Seagate ST351AX (42MB, 1992).
This is the old site. You probably want the new site.
The new site has all the same information but adds more drives, updated text, and much better pictures of many models.
- Seagate Medalist 13640
- Quantum Bigfoot TS new
- Quantum Fireball EX
- Seagate Medalist 17240
- Fujitsu MPC3064AT new
- IBM / WD 22GXP / Expert
- Quantum Fireball CR
- Seagate U4
- IBM Deskstar 25GP
- Quantum Fireball Plus KA new
- Quantum Fireball CX
- IBM / WD 34GXP / Expert 2
- Seagate Barracuda ATA
- Seagate U8
- Samsung SpinPoint V6800
- Western Digital 136BA
This old version of the Red Hill guide hasn't been updated for about ten years. The new version can be found here.
Another classic entry-level Seagate drive; a bread and butter product to replace the old Medalist 4500 series and compete with the Quantum Bigfoot for the value end of the market, and the very last of the traditional Seagate entry-level drives before they switched to the less well-regarded U Series.
This low-end of the market is an all too often forgotten segment; many reviewers don't seem to realise that most people buy ordinary, everyday drives like these, let alone realise that the choice of drive is just as important in a $1000 family system as it is in a $4000 server — indeed, in some ways more so, as the differences between the very fastest drives, say a Cheetah, an Ultrastar ZX and an Atlas 10K, are often small, where the differences between entry level drives can be enormous.
Seagate have always been good at entry-level drives — together with the SCSI segment at the other end of the market this is their specialty — but with these outdid themselves. They were easily faster than any competing drive (compare to the Bigfoot TS below), and stood up well even when compared to more expensive mid-range drives like the Western Digital Caviar or Seagate's own Medalist 17240. By early 2000, they were no more than a solid entry-level performer, but when introduced they were quite outstanding.
Like most entry-level Seagate drives, they had a fairly long market life, and the traditional Seagate virtues of reliability and value for money. Indeed, the eventual Medalist 13640 replacement, the unlovely U4 Series, was a disappointment.
|Data rate||172 Mbit/sec||Spin rate||5400 RPM|
|ST-3210A||3.25GB||2 MR heads||*|
|ST-36422A||6.40GB||4 MR heads||****|
|ST-38622A||8.62GB||5 MR heads||***|
|ST-310230A||10.2GB||6 MR heads||**|
|ST-313640A||13.6GB||8 MR heads||**|
Traditionally, Quantum's long-running range of 5.25 inch drives were fairly cheap but very slow: in the trade, they were known, not unfairly, as the "Slugfoot". We never liked them much and never sold them new. Odd ones get traded-in from time to time, and we try to find a suitable, performance-insensitive use for them. Despite their poor performance and some early teething troubles, they were usually reasonably reliable, and the Bigfoot idea is was interesting concept; there is more detail on it here.
The Bigfoot TS is listed here just for interest. Introduced in Winter 1999, it was the last and fastest Bigfoot (or the least slow Bigfoot, at any rate). Like others in its family, it was very little cheaper than other entry-level drives (notably the Seagate Medalist range) and really only worth considering if you only cared about price. It was eventually replaced by Quantum's much better Fireball LCT family: 3.5 inch drives with a very old-fashioned 4400 RPM spin rate — nothing else spins so slowly these days — but surprisingly decent performers.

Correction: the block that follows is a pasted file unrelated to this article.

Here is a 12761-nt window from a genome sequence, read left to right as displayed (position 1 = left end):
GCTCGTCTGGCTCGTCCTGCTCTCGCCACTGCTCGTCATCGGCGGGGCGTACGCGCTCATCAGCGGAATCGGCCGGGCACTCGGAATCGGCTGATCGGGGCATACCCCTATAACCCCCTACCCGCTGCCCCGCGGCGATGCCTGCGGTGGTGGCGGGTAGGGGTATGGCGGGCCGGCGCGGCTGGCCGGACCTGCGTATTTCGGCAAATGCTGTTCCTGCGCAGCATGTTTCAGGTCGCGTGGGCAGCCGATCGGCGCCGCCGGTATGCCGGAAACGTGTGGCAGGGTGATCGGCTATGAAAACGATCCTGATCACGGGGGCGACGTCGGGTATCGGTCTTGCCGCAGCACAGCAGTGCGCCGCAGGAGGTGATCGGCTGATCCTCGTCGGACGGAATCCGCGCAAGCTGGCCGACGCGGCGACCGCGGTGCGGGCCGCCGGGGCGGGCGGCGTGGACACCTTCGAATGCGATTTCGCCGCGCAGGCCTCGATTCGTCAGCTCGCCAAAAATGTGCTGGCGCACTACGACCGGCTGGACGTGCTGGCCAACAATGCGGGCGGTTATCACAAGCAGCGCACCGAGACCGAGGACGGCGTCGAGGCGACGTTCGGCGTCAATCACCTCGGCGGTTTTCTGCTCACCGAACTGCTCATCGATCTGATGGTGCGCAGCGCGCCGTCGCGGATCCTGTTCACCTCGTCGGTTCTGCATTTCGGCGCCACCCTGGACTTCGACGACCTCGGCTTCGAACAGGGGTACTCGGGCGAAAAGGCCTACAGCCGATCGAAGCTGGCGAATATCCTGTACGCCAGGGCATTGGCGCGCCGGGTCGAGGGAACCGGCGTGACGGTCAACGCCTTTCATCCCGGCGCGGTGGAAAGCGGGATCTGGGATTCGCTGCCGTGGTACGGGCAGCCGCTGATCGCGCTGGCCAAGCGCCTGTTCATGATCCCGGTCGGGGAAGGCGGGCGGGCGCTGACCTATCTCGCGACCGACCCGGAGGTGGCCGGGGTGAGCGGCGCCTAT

Bigfoots often had quite good data transfer rates, and their seek times, while poor, were not all that far off the mark, but the slow spin rate of the big 5.25 inch disc resulted in very high latency. A Bigfoot was always noticeably slower than a comparable standard drive, vastly slower than the best of them, and even more so than the raw performance figures suggest.
Most Bigfoots went into rather nasty little supermarket-brand computers (we need not mention names!) though it is surprising sometimes to see the otherwise well-credentialed machines they sometimes turn up in. Less surprising is the delight most Slugfoot owners show when they get their system home after a hard drive upgrade and discover how much faster it is.
|Data rate||168 Mbit/sec||Spin rate||4000 RPM|
|TS 6.4||6.42GB||2 MR heads|
|TS 8.4||8.45GB||3 MR heads|
|TS 12.7||12.84GB||4 MR heads|
|TS 19.2||19.26GB||6 MR heads|
Quantum accelerated their development cycle towards the end of the decade; their new drive ranges were coming closer and closer together. Their longstanding habit of pre-announcing new drives many months before they were in a position to actually produce them had always been something of an embarrassment, and it became an absurdity when they announced the EX before the previous EL had actually made it onto retail shelves in any quantity!
(IBM, by the way, are still worse in this regard, the world champions of early pre-announcement — though with IBM's longer development cycle this is less apparent, and perhaps less odious.)
Just the same, with an outstanding 187Mbit/sec maximum transfer rate, excellent seek time, and a big 512k cache, the 5400 RPM Fireball EX was not far off Seagate Medalist 7200 territory, so it was a substantial and welcome improvement over the previous model and well worth the wait. In the flesh, the EX had a refreshingly solid feel to it, much improved over the flimsy Fireball TM and SE drives of prior years, and they were visibly faster than many older generation drives.
But although we liked them when they eventually arrived, we sold just a handful, preferring to stay with our existing drives: Seagate Medalist 13640s and Western Digital Caviars. As always, the odd sizing was a drawback: it is usually unwise to standardise on a particular drive when there is no suitable substitute from another maker in case of shortages. (As witness our troubles with the unique Seagate Medalist 7200 at the end of the previous year.) Had we started selling systems with the 5.1GB Fireball EX, for example, and then been unable to get stock, we would have had no choice but to substitute 6.4GB drives at our own expense. In an industry with margins as slim as this one has, you can't afford to do too much of that sort of thing. The lesson for drive makers is simple: like most shops, we don't like odd sizes.